Win a copy of Practical SVG this week in the HTML/CSS/JavaScript forum!
  • Post Reply Bookmark Topic Watch Topic
  • New Topic

request.set/get Attribute error

 
Anirvan Majumdar
Ranch Hand
Posts: 261
  • Mark post as helpful
  • send pies
  • Quote
  • Report post to moderator
Hi,
I have a servlet which sets a Vector onto the request object using request.setAttribute("List", vecList);
Thereof, i send the control to a JSP page using the following line:
response.sendRedirect("/jsp/ABC.jsp");
In the JSP page, if i retrieve the vector by the follwoing line:
Vector vList = (Vector)request.getAttribute("List");
I get a "null" value for the vector.

By the looks of it, i think that i'm making some fundamental error here .(Or is this not the way to handle request attributes??). Any help/suggestions would be welcome.
[ December 06, 2005: Message edited by: Anirvan Majumdar ]
 
ramprasad madathil
Ranch Hand
Posts: 489
Eclipse IDE Java Tomcat Server
  • Mark post as helpful
  • send pies
  • Quote
  • Report post to moderator
Fundamental error is right.

You have to forward rather than redirect. Redirect results in the brwoser making an entirely new request and attributes, stored in the previous request is lost.

Forward ensures that you are still working with the same request, but you wish to transfer control to some other process for further processing. You forward using a RequestDispatcher object.



ram.
 
ramprasad madathil
Ranch Hand
Posts: 489
Eclipse IDE Java Tomcat Server
  • Mark post as helpful
  • send pies
  • Quote
  • Report post to moderator
I forgot to mention. Its good practise to 'return' after forwarding. Thus,



cheers,
ram.
 
siva prakash
Ranch Hand
Posts: 80
  • Mark post as helpful
  • send pies
  • Quote
  • Report post to moderator
Hi ramprasad,

in ur reply u mentioned that using return statement after Dispacther method is good practise, Can u pls eloborate it





Thanks,
Prakash
 
Vishnu Prakash
Ranch Hand
Posts: 1026
  • Mark post as helpful
  • send pies
  • Quote
  • Report post to moderator

I have a servlet which sets a Vector onto the request object using request.setAttribute("List", vecList);
Thereof, i send the control to a JSP page using the following line:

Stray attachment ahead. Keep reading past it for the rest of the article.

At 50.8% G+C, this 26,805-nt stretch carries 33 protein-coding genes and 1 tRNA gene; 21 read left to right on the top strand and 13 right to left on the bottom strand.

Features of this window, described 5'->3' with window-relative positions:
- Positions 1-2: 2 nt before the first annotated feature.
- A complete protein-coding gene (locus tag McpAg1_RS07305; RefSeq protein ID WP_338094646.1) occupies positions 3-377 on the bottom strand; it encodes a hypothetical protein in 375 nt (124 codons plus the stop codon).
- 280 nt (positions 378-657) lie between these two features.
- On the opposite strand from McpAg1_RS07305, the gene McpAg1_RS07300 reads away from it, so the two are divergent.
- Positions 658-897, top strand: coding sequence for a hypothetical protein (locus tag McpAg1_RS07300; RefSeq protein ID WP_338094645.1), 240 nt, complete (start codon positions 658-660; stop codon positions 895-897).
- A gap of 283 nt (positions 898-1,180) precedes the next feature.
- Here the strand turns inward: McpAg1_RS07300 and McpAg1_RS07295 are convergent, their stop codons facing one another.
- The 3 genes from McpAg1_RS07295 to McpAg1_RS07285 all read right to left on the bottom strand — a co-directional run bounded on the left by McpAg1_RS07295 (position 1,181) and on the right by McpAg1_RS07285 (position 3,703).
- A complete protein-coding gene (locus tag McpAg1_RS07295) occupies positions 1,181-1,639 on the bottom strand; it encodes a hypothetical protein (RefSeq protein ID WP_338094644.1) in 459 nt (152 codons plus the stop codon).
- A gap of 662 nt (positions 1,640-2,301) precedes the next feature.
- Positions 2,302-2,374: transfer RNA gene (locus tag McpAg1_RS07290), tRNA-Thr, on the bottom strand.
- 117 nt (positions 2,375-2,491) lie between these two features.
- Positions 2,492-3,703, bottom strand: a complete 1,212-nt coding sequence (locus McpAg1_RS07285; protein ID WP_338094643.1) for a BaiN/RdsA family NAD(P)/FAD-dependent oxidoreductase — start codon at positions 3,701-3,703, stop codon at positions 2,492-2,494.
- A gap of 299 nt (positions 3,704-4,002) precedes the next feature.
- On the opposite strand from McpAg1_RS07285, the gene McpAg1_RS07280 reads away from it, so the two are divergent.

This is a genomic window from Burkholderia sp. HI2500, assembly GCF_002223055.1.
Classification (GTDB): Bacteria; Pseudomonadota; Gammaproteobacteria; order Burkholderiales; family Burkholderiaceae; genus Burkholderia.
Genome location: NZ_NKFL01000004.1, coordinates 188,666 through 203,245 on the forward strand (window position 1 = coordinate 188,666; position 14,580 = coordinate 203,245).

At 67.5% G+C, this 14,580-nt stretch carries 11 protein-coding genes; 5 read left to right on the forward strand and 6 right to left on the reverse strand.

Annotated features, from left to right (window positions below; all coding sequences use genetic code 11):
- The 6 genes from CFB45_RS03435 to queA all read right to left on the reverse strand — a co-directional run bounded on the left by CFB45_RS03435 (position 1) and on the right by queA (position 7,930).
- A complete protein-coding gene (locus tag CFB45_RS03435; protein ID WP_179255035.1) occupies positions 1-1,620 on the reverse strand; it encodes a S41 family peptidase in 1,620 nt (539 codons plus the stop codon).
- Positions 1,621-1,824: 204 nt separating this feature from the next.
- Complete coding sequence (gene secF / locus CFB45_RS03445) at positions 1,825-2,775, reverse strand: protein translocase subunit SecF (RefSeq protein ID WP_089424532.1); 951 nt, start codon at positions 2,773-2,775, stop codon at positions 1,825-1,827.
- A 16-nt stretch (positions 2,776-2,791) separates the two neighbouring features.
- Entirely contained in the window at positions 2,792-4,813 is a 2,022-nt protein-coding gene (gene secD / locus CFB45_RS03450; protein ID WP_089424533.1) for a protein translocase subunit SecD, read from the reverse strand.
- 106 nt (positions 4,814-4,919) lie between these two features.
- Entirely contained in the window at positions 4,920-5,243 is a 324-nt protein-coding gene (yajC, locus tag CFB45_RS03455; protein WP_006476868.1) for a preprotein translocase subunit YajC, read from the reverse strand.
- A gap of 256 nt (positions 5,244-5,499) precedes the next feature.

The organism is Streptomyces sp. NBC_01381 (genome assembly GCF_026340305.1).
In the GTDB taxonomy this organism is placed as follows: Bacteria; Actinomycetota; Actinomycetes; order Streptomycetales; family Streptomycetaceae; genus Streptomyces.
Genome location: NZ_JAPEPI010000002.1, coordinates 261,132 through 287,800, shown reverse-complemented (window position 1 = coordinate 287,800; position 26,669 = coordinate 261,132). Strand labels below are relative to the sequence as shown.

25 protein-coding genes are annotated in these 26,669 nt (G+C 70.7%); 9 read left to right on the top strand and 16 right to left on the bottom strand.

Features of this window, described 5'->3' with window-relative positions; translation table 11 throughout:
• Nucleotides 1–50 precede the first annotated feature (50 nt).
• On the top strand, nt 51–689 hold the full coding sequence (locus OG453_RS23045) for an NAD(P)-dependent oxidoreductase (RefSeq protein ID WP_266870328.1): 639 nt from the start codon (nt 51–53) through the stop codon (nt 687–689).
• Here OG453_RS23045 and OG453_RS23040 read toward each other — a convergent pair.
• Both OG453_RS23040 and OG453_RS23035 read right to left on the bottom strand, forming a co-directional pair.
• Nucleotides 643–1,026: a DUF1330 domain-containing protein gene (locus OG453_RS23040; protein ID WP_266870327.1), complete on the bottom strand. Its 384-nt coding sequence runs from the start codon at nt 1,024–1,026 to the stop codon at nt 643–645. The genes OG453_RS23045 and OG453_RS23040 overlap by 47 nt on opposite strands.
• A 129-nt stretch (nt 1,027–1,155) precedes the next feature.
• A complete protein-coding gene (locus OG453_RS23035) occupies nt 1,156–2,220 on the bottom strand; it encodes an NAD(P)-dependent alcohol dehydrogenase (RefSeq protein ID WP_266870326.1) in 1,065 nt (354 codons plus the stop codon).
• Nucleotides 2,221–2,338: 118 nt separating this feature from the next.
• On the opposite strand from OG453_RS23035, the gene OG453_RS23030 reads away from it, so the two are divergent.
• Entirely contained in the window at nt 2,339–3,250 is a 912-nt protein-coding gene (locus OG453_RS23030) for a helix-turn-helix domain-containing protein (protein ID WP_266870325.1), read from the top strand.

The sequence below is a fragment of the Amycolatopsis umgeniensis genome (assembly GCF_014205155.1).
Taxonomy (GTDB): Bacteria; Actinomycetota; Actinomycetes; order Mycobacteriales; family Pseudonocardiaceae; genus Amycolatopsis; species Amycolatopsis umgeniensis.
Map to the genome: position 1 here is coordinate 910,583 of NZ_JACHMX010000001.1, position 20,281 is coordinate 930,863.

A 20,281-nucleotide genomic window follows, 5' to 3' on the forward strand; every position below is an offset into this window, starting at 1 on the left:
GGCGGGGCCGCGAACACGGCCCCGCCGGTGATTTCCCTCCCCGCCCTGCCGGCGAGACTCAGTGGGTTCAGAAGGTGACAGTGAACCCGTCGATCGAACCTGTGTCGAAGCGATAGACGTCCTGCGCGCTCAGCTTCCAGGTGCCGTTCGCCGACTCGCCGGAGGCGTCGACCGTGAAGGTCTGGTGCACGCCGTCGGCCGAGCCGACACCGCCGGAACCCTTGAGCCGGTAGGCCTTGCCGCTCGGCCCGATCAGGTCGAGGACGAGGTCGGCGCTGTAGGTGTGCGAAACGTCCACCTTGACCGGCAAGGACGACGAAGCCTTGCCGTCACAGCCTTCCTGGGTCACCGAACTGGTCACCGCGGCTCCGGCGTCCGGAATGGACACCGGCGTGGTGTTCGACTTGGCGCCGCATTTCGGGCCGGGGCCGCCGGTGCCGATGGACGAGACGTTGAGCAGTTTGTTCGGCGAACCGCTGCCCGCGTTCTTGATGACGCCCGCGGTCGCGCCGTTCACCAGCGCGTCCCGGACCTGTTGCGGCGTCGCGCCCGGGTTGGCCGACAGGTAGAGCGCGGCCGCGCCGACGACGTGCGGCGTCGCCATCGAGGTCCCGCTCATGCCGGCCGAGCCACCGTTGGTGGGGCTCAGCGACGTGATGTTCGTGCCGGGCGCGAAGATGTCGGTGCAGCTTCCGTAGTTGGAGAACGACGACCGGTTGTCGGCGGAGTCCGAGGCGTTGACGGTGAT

response.sendRedirect("/jsp/ABC.jsp");


Whenever you use redirect() the web browser picks the new URL from the response header and makes a new request. So any attribute set in request scope are lost in the destination(JSP page in your example).

Download HTTPLiveHeaders(FireFox plug-in) to have a look the request/response headers.


ramprasad
Its good practise to 'return' after forwarding.


Never heard of this.
 
ramprasad madathil
Ranch Hand
Posts: 489
Eclipse IDE Java Tomcat Server
  • Mark post as helpful
  • send pies
  • Quote
  • Report post to moderator

Its good practise to 'return' after forwarding.

----------------------------------------------------------------------------

Never heard of this.


It about time then.

Request forwarding is entirely servlet specific stuff. If you have code that say, conditionally forwards the request, that will not ensure that code after the forwarding would not execute. This may potentially cause an exception, say, when you try accessing an output stream after the request is forwarded.

For example

would cause an IllegalStateException when the 'if' condition evaluates to true and the request is forwarded. This is so because after he request forwarding, you cannot write anything to the output stream from where you forwarded the request.

Thus,


would ensure that the method returns after forwarding correctly.

ram.
 
Vishnu Prakash
Ranch Hand
Posts: 1026
  • Mark post as helpful
  • send pies
  • Quote
  • Report post to moderator
Sorry ramprasad, I don't think what you said will work out.

If I want to get back the control after forwarding the request to a resource I would rather use RequestDispatcher.include().
 
ramprasad madathil
Ranch Hand
Posts: 489
Eclipse IDE Java Tomcat Server
  • Mark post as helpful
  • send pies
  • Quote
  • Report post to moderator
You misunderstood what I said - I never mentioned about getting the control back after forwarding.

What I said was that if you have code that forwards a request, you should return immediately after forwarding because in case of a conditional forward, you may have other code that shouldnt execute if the request has been forwarded (please look at the example I posted).

The point I am trying to make is that if you forward from resource1 to say, resource2, then you are done with resource1 for all means and purposes. The container doesnt allow you to write output from resource1. However all said and done, it's still a java class and if you have **code after forward**, that will still execute and possibly cause an IllegalStateException.

Please read the previous post carefully.

ram.
 
Paul Clapham
Sheriff
Posts: 21892
36
Eclipse IDE Firefox Browser MySQL Database
  • Mark post as helpful
  • send pies
  • Quote
  • Report post to moderator
However all said and done, it's still a java class
Absolutely. Just because you're writing a servlet doesn't mean there's magic taking place. It's still Java. When you call a method, control always returns to the next statement in your code (unless an exception is thrown or the entire JVM ends or the method called goes into an infinite loop).
 
Vishnu Prakash
Ranch Hand
Posts: 1026
  • Mark post as helpful
  • send pies
  • Quote
  • Report post to moderator

You misunderstood what I said


Ya I misunderstood what you said in the first place.


if you have **code after forward**, that will still execute and possibly cause an IllegalStateException.


Sure I will follow what you said.
[ March 22, 2006: Message edited by: Vishnu Prakash ]
 
  • Post Reply Bookmark Topic Watch Topic
  • New Topic
Boost this thread!